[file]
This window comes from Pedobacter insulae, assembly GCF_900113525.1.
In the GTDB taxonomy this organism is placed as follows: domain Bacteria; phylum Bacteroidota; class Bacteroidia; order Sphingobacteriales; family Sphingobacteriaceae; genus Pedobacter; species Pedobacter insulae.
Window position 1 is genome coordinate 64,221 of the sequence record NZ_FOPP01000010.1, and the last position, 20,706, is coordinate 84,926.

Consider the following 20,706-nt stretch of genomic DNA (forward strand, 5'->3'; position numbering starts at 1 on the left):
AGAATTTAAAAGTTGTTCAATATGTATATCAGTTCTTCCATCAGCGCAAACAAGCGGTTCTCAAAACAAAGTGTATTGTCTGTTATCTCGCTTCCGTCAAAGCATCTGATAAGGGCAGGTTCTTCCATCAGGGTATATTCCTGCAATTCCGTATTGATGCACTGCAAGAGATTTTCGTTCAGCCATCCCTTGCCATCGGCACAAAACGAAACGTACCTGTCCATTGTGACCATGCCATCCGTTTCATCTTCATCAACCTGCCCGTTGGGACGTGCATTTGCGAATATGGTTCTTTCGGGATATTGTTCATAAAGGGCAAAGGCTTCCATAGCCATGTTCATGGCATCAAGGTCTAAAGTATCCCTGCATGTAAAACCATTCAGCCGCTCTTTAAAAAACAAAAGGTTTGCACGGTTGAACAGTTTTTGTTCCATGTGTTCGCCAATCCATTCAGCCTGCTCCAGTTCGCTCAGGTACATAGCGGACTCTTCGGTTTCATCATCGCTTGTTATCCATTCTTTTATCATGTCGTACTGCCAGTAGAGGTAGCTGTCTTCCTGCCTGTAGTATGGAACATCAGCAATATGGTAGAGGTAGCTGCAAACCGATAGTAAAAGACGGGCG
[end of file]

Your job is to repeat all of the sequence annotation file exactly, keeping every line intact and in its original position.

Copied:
This window comes from Pedobacter insulae, assembly GCF_900113525.1.
In the GTDB taxonomy this organism is placed as follows: domain Bacteria; phylum Bacteroidota; class Bacteroidia; order Sphingobacteriales; family Sphingobacteriaceae; genus Pedobacter; species Pedobacter insulae.
Window position 1 is genome coordinate 64,221 of the sequence record NZ_FOPP01000010.1, and the last position, 20,706, is coordinate 84,926.

Consider the following 20,706-nt stretch of genomic DNA (forward strand, 5'->3'; position numbering starts at 1 on the left):
AGAATTTAAAAGTTGTTCAATATGTATATCAGTTCTTCCATCAGCGCAAACAAGCGGTTCTCAAAACAAAGTGTATTGTCTGTTATCTCGCTTCCGTCAAAGCATCTGATAAGGGCAGGTTCTTCCATCAGGGTATATTCCTGCAATTCCGTATTGATGCACTGCAAGAGATTTTCGTTCAGCCATCCCTTGCCATCGGCACAAAACGAAACGTACCTGTCCATTGTGACCATGCCATCCGTTTCATCTTCATCAACCTGCCCGTTGGGACGTGCATTTGCGAATATGGTTCTTTCGGGATATTGTTCATAAAGGGCAAAGGCTTCCATAGCCATGTTCATGGCATCAAGGTCTAAAGTATCCCTGCATGTAAAACCATTCAGCCGCTCTTTAAAAAACAAAAGGTTTGCACGGTTGAACAGTTTTTGTTCCATGTGTTCGCCAATCCATTCAGCCTGCTCCAGTTCGCTCAGGTACATAGCGGACTCTTCGGTTTCATCATCGCTTGTTATCCATTCTTTTATCATGTCGTACTGCCAGTAGAGGTAGCTGTCTTCCTGCCTGTAGTATGGAACATCAGCAATATGGTAGAGGTAGCTGCAAACCGATAGTAAAAGACGGGCG